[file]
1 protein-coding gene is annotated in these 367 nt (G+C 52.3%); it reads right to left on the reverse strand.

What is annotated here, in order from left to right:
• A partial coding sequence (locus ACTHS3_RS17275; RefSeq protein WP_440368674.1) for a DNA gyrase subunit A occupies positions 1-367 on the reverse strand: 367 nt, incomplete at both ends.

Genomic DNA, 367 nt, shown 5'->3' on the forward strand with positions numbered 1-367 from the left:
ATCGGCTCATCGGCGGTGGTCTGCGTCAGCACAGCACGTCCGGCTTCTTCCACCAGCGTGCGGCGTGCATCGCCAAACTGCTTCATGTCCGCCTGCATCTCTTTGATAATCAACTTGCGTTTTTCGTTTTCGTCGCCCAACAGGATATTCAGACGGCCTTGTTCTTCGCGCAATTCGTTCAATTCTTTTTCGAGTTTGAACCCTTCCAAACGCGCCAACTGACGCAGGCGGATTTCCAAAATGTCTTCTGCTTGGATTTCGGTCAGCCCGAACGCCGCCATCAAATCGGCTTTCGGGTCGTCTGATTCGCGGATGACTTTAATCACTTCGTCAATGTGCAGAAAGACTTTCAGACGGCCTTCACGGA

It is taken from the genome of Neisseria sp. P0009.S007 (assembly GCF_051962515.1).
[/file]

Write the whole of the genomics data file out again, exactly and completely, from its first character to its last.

1 protein-coding gene is annotated in these 367 nt (G+C 52.3%); it reads right to left on the reverse strand.

What is annotated here, in order from left to right:
• A partial coding sequence (locus ACTHS3_RS17275; RefSeq protein WP_440368674.1) for a DNA gyrase subunit A occupies positions 1-367 on the reverse strand: 367 nt, incomplete at both ends.

Genomic DNA, 367 nt, shown 5'->3' on the forward strand with positions numbered 1-367 from the left:
ATCGGCTCATCGGCGGTGGTCTGCGTCAGCACAGCACGTCCGGCTTCTTCCACCAGCGTGCGGCGTGCATCGCCAAACTGCTTCATGTCCGCCTGCATCTCTTTGATAATCAACTTGCGTTTTTCGTTTTCGTCGCCCAACAGGATATTCAGACGGCCTTGTTCTTCGCGCAATTCGTTCAATTCTTTTTCGAGTTTGAACCCTTCCAAACGCGCCAACTGACGCAGGCGGATTTCCAAAATGTCTTCTGCTTGGATTTCGGTCAGCCCGAACGCCGCCATCAAATCGGCTTTCGGGTCGTCTGATTCGCGGATGACTTTAATCACTTCGTCAATGTGCAGAAAGACTTTCAGACGGCCTTCACGGA

It is taken from the genome of Neisseria sp. P0009.S007 (assembly GCF_051962515.1).